12. I remember getting love notes from Holly Bell in second grade.  On the outside, I hated it…but, on the inside, I loved it!
  13. I remember a Christmas ornament that my third grade teacher, Mrs. Denny gave me.  It stayed in my family’s ornament collection until my mother’s decorations were dispersed after her death just a few years ago.  It was lost then, and it really bugs me now.
  14. I remember the big windows that we’d open in the early fall and late spring, and the big boiler radiators that would keep us warm in the winter.
  15. I noticed girls in fifth grade.  In particular, I developed a huge crush on my best friend’s sister, Tena.  That lasted until high school, but was my deepest held secret.
  16. Mrs. Cox-Music
    I got glasses in fourth grade, and all of the sudden Miss Hoffman’s instructions on the board made a lot more sense.
  17. I remember the kids calling the principal “Coble Wobble.”  It wasn’t nice, but everyone did it…especially around Thanksgiving.
  18. I remember kids smoking cigarettes as early as fourth or fifth grade.
  19. I remember making paper mache’ pinatas in sixth grade.
  20. I remember reciting the Pledge of Allegiance every morning.
  21. I remember collecting dimes for the March of Dimes.
  22. I remember tornado drills and fire drills, but I also seem to have a faint memory of bomb drills.
  23. I remember playing with a parachute in gym class.
  24. I remember playing basketball during recess on the playground.  I was terrible at it.
  25. I remember learning to square dance and some other dances.  I don’t remember why.  And, I no longer remember how to do them.  I wasn’t much good at that either.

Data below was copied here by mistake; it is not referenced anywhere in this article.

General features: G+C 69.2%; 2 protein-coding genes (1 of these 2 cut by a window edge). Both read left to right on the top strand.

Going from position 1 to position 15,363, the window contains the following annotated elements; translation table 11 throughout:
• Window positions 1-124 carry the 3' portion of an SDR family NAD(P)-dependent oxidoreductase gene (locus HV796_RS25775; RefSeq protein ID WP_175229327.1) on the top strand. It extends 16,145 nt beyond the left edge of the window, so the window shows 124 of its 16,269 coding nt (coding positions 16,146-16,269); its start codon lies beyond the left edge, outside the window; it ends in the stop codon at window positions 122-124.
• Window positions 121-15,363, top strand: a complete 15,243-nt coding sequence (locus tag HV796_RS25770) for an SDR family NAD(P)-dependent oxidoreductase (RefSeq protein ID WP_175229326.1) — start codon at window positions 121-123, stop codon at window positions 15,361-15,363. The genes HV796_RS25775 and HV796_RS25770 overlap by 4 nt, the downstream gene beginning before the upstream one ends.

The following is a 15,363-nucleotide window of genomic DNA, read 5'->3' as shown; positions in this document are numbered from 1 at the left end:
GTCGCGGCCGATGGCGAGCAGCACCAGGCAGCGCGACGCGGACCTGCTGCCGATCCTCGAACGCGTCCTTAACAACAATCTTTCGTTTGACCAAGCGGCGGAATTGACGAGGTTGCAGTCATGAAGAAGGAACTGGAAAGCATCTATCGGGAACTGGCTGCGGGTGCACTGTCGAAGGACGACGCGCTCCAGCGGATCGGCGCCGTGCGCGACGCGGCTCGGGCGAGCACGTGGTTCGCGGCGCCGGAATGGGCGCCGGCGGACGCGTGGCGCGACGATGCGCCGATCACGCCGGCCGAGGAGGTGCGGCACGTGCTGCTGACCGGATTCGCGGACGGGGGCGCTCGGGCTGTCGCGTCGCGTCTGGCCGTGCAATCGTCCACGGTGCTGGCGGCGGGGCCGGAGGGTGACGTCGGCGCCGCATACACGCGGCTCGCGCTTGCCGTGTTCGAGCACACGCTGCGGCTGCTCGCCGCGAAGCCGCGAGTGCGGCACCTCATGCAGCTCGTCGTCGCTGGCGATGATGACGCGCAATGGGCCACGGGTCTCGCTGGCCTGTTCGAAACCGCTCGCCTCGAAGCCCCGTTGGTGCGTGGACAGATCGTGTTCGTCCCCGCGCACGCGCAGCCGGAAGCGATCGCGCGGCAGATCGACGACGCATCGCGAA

26. I remember singing Christmas songs in school.  Silent Night, Holy Night.
  27. I remember walking to Wilson Middle School for a tour of my sixth grade year.
  28. I remember a little girl in our fourth grade class lost her parents to a traffic accident.  She moved away and I never saw her again.
  29. I remember the front lawn was like a park with the huge old trees.
  30. Mrs. Siler-First Grade
    I remember hearing the older kids talk about the riots at Southside High…and being afraid because I knew I’d be going t
    here someday.
  31. I remember getting a physical in the library.  “Turn toward the window and cough.”
  32. In sixth grade, for about two weeks, we had daily giant rumbles out in the field during recess.  Nearly all of the kids were involved.  It was like a huge wrestling match.  Bodies flying.  Kids flipping.  Pushing.  Shoving.  Swinging.  For the most part, it was all good fun, but the teachers had to put a stop to it.  Too many torn clothes and minor injuries.
  33. Playing “Duck, Duck, Goose.”  Loved that game.  (I wonder if I could get a game up?)
  34. And, the last random memory I’ll share is that I remember making a finger-paint picture in Miss Hoffman’s fourth grade class that got entered into some city-wide contest.

Mr. Bushey-Principal
In general, I have fond memories of my days at Roosevelt Elementary School, and it is kind of cool that I am still in contact with some of the kids…and even some of the teachers from my days there.  It is a shame that the old building is gone.  It would be fun to go back and get a new look at it.  To walk in the front doors and go up the first steps to the main level.  To trudge on up to the second floor.  Wander down the hall to those back steps.  There, I could stop and imagine my lucky flying flip.  Afterward, go back down to the gym and remember the line to get my “Hot Packs and Cold Packs” for lunch…”Fish on Fridays.”

I find that I’m a little nostalgic about Roosevelt Elementary School.  That feeling stops after I moved on from Roosevelt, but it remains in her hallowed halls of yesteryear.  Great teachers.  Great friends.  A few bullies, and a few mean girls, but overall, they were good years. all my goofiness with my niece, Krista

What memories do you have?  If you don’t mind, leave a comment and share something with me.